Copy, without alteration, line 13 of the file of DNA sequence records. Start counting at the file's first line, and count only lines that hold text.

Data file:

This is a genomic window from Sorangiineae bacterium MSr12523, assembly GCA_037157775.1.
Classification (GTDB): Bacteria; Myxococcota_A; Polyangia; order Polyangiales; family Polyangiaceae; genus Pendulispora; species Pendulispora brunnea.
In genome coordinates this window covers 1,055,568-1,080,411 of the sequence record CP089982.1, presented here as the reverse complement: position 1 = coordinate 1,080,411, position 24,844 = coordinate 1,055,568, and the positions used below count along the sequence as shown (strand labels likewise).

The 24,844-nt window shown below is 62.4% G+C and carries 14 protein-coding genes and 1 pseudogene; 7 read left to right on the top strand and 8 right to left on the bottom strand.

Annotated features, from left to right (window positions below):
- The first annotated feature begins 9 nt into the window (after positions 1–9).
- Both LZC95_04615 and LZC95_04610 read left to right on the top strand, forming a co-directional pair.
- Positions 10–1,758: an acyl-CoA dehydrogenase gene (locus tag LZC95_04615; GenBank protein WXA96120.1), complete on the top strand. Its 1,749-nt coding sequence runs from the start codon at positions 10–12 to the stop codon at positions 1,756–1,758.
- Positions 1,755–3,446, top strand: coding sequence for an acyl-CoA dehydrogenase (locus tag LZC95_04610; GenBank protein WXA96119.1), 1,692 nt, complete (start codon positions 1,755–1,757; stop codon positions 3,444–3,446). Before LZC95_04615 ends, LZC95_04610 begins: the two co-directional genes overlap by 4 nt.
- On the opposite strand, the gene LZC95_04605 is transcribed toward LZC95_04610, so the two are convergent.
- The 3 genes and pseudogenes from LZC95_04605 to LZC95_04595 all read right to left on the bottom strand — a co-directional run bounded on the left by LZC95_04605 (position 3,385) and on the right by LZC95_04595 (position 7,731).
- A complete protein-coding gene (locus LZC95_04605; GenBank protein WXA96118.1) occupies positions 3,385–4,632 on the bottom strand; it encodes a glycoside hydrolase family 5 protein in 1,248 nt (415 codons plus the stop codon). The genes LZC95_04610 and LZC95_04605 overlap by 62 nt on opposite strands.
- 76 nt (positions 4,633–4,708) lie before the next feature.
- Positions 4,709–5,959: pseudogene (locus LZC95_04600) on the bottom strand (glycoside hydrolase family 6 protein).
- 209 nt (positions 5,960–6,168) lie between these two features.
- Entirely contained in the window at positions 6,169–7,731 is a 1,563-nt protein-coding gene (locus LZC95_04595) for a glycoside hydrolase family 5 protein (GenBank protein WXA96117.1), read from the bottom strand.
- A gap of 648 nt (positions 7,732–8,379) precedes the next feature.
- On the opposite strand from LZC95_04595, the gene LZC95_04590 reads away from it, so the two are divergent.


- 76 nt (positions 4,633–4,708) lie before the next feature.